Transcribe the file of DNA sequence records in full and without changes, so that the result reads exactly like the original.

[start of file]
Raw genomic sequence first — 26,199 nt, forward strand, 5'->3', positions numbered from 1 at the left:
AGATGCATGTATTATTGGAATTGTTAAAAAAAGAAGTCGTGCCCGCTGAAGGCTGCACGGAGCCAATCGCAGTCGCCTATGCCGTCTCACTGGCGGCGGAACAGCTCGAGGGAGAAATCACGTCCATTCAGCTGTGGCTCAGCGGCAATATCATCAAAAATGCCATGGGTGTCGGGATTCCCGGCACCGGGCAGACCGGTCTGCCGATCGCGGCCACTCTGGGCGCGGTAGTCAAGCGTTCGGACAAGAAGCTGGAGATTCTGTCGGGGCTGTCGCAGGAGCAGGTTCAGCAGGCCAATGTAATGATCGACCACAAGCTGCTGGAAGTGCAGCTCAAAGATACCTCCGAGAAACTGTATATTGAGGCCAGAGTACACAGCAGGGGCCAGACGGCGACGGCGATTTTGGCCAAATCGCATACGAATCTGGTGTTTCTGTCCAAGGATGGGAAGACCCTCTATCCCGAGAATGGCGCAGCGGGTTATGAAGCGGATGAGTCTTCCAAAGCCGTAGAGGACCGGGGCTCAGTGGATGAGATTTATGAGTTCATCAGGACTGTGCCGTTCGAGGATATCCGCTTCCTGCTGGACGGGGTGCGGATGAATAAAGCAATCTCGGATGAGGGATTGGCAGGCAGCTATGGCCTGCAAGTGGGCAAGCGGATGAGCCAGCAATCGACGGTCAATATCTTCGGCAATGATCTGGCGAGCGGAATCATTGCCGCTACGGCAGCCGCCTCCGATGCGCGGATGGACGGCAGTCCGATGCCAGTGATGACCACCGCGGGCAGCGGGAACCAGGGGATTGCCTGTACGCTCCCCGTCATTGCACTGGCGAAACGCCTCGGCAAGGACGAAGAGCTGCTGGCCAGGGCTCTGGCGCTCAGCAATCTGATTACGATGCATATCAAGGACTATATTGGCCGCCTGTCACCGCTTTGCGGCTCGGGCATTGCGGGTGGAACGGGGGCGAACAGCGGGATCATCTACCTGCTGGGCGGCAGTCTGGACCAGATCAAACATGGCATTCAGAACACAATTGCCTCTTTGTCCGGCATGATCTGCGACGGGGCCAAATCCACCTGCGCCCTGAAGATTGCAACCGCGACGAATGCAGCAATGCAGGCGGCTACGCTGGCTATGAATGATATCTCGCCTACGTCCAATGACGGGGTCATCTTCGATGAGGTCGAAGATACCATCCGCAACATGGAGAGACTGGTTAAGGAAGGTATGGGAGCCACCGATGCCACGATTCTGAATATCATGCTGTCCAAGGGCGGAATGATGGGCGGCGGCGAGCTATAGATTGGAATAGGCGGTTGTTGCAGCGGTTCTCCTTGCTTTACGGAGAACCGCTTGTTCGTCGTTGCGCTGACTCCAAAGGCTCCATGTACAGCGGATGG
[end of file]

Raw genomic sequence first — 26,199 nt, forward strand, 5'->3', positions numbered from 1 at the left:
AGATGCATGTATTATTGGAATTGTTAAAAAAAGAAGTCGTGCCCGCTGAAGGCTGCACGGAGCCAATCGCAGTCGCCTATGCCGTCTCACTGGCGGCGGAACAGCTCGAGGGAGAAATCACGTCCATTCAGCTGTGGCTCAGCGGCAATATCATCAAAAATGCCATGGGTGTCGGGATTCCCGGCACCGGGCAGACCGGTCTGCCGATCGCGGCCACTCTGGGCGCGGTAGTCAAGCGTTCGGACAAGAAGCTGGAGATTCTGTCGGGGCTGTCGCAGGAGCAGGTTCAGCAGGCCAATGTAATGATCGACCACAAGCTGCTGGAAGTGCAGCTCAAAGATACCTCCGAGAAACTGTATATTGAGGCCAGAGTACACAGCAGGGGCCAGACGGCGACGGCGATTTTGGCCAAATCGCATACGAATCTGGTGTTTCTGTCCAAGGATGGGAAGACCCTCTATCCCGAGAATGGCGCAGCGGGTTATGAAGCGGATGAGTCTTCCAAAGCCGTAGAGGACCGGGGCTCAGTGGATGAGATTTATGAGTTCATCAGGACTGTGCCGTTCGAGGATATCCGCTTCCTGCTGGACGGGGTGCGGATGAATAAAGCAATCTCGGATGAGGGATTGGCAGGCAGCTATGGCCTGCAAGTGGGCAAGCGGATGAGCCAGCAATCGACGGTCAATATCTTCGGCAATGATCTGGCGAGCGGAATCATTGCCGCTACGGCAGCCGCCTCCGATGCGCGGATGGACGGCAGTCCGATGCCAGTGATGACCACCGCGGGCAGCGGGAACCAGGGGATTGCCTGTACGCTCCCCGTCATTGCACTGGCGAAACGCCTCGGCAAGGACGAAGAGCTGCTGGCCAGGGCTCTGGCGCTCAGCAATCTGATTACGATGCATATCAAGGACTATATTGGCCGCCTGTCACCGCTTTGCGGCTCGGGCATTGCGGGTGGAACGGGGGCGAACAGCGGGATCATCTACCTGCTGGGCGGCAGTCTGGACCAGATCAAACATGGCATTCAGAACACAATTGCCTCTTTGTCCGGCATGATCTGCGACGGGGCCAAATCCACCTGCGCCCTGAAGATTGCAACCGCGACGAATGCAGCAATGCAGGCGGCTACGCTGGCTATGAATGATATCTCGCCTACGTCCAATGACGGGGTCATCTTCGATGAGGTCGAAGATACCATCCGCAACATGGAGAGACTGGTTAAGGAAGGTATGGGAGCCACCGATGCCACGATTCTGAATATCATGCTGTCCAAGGGCGGAATGATGGGCGGCGGCGAGCTATAGATTGGAATAGGCGGTTGTTGCAGCGGTTCTCCTTGCTTTACGGAGAACCGCTTGTTCGTCGTTGCGCTGACTCCAAAGGCTCCATGTACAGCGGATGG